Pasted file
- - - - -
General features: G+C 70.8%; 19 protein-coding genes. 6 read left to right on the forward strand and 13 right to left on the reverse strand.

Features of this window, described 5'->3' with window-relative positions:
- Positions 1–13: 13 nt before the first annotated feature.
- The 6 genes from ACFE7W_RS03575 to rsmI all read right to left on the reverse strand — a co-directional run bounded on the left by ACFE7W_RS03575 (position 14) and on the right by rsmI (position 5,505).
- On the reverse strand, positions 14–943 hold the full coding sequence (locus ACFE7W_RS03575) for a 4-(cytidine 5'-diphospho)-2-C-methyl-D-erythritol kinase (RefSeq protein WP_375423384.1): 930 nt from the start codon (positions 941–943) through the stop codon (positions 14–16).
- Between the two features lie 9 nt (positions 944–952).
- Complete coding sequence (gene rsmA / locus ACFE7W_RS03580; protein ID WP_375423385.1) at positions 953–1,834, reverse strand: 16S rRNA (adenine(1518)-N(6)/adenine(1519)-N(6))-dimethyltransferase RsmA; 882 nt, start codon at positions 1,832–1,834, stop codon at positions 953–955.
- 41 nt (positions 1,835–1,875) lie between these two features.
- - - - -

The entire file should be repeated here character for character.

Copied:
General features: G+C 70.8%; 19 protein-coding genes. 6 read left to right on the forward strand and 13 right to left on the reverse strand.

Features of this window, described 5'->3' with window-relative positions:
- Positions 1–13: 13 nt before the first annotated feature.
- The 6 genes from ACFE7W_RS03575 to rsmI all read right to left on the reverse strand — a co-directional run bounded on the left by ACFE7W_RS03575 (position 14) and on the right by rsmI (position 5,505).
- On the reverse strand, positions 14–943 hold the full coding sequence (locus ACFE7W_RS03575) for a 4-(cytidine 5'-diphospho)-2-C-methyl-D-erythritol kinase (RefSeq protein WP_375423384.1): 930 nt from the start codon (positions 941–943) through the stop codon (positions 14–16).
- Between the two features lie 9 nt (positions 944–952).
- Complete coding sequence (gene rsmA / locus ACFE7W_RS03580; protein ID WP_375423385.1) at positions 953–1,834, reverse strand: 16S rRNA (adenine(1518)-N(6)/adenine(1519)-N(6))-dimethyltransferase RsmA; 882 nt, start codon at positions 1,832–1,834, stop codon at positions 953–955.
- 41 nt (positions 1,835–1,875) lie between these two features.